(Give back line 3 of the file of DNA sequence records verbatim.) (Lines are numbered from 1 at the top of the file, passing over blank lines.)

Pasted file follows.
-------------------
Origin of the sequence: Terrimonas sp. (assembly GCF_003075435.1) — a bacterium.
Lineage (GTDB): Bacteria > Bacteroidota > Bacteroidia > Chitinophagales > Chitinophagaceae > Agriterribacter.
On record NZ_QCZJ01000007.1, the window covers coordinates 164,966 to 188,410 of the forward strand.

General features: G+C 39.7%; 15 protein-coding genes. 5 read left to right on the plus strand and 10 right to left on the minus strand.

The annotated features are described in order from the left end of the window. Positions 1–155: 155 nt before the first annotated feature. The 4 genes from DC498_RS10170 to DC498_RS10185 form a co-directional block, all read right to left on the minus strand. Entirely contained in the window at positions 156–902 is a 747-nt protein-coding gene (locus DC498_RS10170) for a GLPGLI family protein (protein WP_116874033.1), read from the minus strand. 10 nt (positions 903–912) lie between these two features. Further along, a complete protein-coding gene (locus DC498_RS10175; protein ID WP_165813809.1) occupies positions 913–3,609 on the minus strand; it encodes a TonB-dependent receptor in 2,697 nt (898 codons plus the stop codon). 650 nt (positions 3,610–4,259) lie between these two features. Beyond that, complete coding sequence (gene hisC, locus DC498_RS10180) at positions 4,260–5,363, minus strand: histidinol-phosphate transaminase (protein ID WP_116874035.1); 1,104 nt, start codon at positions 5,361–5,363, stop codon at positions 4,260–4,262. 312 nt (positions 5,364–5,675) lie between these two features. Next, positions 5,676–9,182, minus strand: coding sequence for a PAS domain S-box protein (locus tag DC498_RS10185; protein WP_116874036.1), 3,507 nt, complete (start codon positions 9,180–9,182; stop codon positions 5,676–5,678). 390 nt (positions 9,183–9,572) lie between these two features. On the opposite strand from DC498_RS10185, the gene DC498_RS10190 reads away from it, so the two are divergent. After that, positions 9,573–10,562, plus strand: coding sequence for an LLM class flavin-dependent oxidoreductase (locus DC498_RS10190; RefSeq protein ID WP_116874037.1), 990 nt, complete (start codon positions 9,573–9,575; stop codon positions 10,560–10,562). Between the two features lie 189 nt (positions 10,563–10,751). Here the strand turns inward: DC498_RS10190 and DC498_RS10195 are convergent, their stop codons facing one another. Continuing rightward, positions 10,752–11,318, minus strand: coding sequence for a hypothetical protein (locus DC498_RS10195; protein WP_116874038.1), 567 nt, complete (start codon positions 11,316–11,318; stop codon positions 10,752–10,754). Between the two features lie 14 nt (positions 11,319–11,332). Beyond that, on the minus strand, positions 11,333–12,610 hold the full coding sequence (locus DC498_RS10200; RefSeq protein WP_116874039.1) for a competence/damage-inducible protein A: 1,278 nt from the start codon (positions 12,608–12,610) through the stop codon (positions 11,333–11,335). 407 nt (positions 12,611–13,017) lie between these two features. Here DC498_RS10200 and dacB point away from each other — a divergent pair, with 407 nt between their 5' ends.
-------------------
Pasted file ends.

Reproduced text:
On record NZ_QCZJ01000007.1, the window covers coordinates 164,966 to 188,410 of the forward strand.